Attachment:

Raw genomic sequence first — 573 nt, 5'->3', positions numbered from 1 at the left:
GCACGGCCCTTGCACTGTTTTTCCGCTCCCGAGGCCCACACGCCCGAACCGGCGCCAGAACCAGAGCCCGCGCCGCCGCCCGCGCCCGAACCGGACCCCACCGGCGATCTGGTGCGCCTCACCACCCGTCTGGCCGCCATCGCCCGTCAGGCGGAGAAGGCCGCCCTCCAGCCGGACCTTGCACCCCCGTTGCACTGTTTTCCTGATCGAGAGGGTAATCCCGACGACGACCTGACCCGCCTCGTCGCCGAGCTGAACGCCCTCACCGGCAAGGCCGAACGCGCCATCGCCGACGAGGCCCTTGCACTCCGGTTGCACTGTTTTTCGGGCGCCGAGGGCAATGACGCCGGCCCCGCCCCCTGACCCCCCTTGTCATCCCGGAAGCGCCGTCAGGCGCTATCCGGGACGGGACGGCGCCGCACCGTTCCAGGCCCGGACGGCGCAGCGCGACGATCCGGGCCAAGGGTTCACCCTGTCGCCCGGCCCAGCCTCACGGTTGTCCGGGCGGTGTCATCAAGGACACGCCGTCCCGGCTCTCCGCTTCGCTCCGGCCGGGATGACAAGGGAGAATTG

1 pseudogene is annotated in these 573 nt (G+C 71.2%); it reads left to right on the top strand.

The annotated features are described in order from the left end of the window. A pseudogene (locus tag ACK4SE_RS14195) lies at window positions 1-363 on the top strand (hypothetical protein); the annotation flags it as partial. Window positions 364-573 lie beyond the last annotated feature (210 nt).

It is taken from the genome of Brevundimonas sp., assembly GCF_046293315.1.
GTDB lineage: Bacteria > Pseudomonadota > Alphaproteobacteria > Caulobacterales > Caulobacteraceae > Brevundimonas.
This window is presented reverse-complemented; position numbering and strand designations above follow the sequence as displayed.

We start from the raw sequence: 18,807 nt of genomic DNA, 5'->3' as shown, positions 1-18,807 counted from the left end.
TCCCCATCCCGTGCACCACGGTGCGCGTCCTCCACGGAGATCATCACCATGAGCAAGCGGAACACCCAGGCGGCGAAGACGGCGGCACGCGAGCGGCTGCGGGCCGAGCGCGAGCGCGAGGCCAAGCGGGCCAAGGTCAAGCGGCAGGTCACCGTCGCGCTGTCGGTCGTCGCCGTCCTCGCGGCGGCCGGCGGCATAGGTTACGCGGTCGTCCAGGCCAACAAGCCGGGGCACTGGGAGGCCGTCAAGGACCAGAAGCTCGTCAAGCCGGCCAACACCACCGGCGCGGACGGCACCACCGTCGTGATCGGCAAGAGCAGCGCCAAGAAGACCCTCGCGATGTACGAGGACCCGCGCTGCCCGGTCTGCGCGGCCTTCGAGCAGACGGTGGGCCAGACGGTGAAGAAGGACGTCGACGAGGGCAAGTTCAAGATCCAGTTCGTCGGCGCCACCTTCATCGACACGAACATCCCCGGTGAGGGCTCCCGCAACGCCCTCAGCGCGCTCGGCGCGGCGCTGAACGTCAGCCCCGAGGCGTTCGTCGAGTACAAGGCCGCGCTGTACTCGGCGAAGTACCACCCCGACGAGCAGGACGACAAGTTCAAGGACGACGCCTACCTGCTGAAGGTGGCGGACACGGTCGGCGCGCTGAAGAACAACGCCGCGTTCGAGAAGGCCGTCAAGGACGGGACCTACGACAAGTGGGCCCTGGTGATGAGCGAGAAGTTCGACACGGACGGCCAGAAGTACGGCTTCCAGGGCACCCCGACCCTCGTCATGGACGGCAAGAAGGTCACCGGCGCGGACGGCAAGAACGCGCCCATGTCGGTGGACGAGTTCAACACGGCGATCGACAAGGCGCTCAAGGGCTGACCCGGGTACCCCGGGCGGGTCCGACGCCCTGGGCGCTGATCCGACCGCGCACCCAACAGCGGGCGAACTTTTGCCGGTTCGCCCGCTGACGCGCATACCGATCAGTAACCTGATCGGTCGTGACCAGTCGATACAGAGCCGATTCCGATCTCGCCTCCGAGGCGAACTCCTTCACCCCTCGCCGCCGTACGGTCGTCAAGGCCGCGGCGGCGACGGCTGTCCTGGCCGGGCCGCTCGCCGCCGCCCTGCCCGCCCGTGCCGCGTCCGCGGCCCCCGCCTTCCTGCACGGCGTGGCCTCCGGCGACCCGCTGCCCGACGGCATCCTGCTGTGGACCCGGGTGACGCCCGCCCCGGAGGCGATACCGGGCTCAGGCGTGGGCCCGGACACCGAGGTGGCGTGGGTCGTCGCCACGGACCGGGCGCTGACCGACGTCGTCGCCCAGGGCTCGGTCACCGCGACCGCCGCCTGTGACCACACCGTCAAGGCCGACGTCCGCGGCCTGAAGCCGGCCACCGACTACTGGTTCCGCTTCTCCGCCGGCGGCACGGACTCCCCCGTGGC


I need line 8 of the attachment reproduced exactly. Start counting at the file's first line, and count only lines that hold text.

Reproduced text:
We start from the raw sequence: 18,807 nt of genomic DNA, 5'->3' as shown, positions 1-18,807 counted from the left end.